By Paul Thompson
According to Parks and Recreation project manager James Wang, the intersection of Independence Avenue and The Paseo is among the most dangerous in Kansas City.
“This intersection is the worst intersection in the city in terms of crash rate,” Wang said.
At least that’s the case historically. On the evening of Wednesday, October 11 at Kansas City University, Wang and the Paseo Gateway Project team unveiled a “preferred alternative” to the current layout of the dangerous intersection that aims to reduce crashes while creating a welcoming gateway between the Historic Northeast and downtown.
The intersection improvements have been in the works since 2015, when the U.S. Department of Housing and Urban Development (HUD) issued a $30 million grant to Kansas City and its local partners. The funds are intended to improve the quality of life for those in and around the Paseo Gateway area, a goal that hinged upon the creation of improved public housing in the neighborhood but also included the implementation of The Paseo Gateway Project.
The Paseo Gateway team initially presented nine potential intersection re-designs to the community, before narrowing the list down to five ahead of a February 3, 2016 public meeting with area residents. From there, the preferred alternative that was presented on October 11 emerged.
A reduced crash rate at the intersection is just one of the perks of the improvements, which will also include a two-way bicycle trail and improved sidewalks with ramps at all intersections.
“The sidewalks are going to be wider, and they’re all going to have ADA-compliant ramps at the intersections,” said Jay Burress, Paseo Gateway project manager for consultant Shafer, Kline & Warren, Inc.
The roads at the intersection will also be widened to provide motorists on Independence Avenue with left-turn lanes for safer access southbound onto the Paseo and northbound onto the I-35 on-ramp. Another highlight will be the construction of a second intersection to the north of Independence and The Paseo, which will slow highway traffic and provide a safer connection between the west end of Kansas City University’s campus and I-35’s off-ramp.
The project team has $8.5 million to begin improvements, thanks to $5 million in Surface Transportation Program (STP) funds and $3.5 million from the general obligation bond funds approved by voters in April 2017. Construction is expected to begin in 2019, and the improvements are currently scheduled to be completed by Thanksgiving of 2020.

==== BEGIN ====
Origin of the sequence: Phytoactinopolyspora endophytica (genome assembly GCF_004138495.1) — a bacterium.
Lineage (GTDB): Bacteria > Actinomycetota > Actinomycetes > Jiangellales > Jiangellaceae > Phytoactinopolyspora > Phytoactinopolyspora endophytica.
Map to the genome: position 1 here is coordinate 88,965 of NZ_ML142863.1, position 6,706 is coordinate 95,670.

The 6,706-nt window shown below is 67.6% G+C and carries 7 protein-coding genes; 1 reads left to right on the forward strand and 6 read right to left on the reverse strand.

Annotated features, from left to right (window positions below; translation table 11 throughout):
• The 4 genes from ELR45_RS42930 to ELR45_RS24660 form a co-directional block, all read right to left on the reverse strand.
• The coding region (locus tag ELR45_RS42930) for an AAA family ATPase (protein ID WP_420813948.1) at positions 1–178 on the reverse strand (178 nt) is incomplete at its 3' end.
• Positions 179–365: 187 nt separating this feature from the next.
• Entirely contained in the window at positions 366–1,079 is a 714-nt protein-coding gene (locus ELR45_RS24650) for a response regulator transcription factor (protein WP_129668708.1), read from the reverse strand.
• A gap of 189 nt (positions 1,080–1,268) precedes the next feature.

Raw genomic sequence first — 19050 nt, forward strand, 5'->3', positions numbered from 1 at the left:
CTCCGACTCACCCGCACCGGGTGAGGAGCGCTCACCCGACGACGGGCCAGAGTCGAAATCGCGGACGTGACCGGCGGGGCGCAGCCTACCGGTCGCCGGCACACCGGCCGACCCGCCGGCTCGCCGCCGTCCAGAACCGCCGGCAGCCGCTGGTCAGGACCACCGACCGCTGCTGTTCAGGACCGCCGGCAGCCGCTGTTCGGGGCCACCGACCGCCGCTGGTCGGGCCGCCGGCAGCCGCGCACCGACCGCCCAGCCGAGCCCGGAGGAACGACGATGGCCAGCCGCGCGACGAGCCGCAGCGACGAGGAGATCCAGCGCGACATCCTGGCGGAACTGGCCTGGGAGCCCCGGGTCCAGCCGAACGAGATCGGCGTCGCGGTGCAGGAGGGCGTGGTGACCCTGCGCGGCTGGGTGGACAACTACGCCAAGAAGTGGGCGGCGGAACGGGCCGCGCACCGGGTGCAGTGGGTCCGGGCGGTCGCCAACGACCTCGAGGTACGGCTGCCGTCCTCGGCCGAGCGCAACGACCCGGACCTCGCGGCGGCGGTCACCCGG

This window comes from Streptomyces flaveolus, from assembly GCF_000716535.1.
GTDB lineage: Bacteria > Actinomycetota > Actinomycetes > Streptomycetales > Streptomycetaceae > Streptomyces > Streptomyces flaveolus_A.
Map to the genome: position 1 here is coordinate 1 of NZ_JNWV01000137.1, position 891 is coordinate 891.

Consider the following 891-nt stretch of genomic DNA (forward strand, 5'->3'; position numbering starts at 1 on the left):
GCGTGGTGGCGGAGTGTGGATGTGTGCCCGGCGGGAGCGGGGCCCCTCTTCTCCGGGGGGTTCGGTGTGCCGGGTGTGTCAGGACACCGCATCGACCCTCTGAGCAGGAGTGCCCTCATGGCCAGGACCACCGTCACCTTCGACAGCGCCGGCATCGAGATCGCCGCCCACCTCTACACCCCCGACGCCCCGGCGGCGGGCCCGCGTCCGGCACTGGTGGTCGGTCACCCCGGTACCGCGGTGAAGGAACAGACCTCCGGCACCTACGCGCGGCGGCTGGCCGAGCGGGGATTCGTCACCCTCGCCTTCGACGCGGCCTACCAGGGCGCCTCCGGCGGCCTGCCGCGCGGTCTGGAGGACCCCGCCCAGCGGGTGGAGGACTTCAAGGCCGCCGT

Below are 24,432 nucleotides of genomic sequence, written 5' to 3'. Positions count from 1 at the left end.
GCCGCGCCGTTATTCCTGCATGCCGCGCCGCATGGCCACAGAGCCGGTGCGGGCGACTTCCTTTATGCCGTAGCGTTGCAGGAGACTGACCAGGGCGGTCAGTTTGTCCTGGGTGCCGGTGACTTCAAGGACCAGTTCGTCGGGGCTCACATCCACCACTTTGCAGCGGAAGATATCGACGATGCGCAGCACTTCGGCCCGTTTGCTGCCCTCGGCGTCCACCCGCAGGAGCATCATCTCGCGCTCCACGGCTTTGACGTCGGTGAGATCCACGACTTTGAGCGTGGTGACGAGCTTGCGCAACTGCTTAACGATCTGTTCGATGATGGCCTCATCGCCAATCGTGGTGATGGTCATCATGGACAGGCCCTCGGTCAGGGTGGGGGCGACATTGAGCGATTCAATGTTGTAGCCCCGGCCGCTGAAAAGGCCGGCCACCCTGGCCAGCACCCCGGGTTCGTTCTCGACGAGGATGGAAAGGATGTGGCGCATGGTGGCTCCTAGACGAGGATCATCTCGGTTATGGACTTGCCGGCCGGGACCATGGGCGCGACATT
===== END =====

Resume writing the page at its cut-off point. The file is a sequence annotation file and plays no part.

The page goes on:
In addition to the reveal of the intersection design, the Paseo Gateway team solicited feedback from attendees about a potential “iconic” monument at the intersection. In a document offered to attendees, the team noted that the Paseo Gateway presents “a unique placemaking opportunity to create a welcoming and meaningful introduction to the Northeast neighborhood, as well as Kansas City as a whole.”
International Architects Atelier (IAA) has been brought in to design the Paseo Gateway monument, though IAA claimed at the October 11 meeting that they’re starting the project from scratch. To receive feedback from area residents, IAA set up stations during the meeting: one to discuss potential headlines related to the gateway, one to discuss factors of success, and another to discuss features that residents don’t want at the intersection. The final station offered displays with dozens of monument designs from around the world, and asked attendees to choose their favorite – and least favorite – offerings.
IAA will take all of the ideas provided by the community into consideration as they work to design the iconic gateway between downtown Kansas City and the Historic Northeast. The firm estimated that gateway concepts could be ready as soon as early 2018.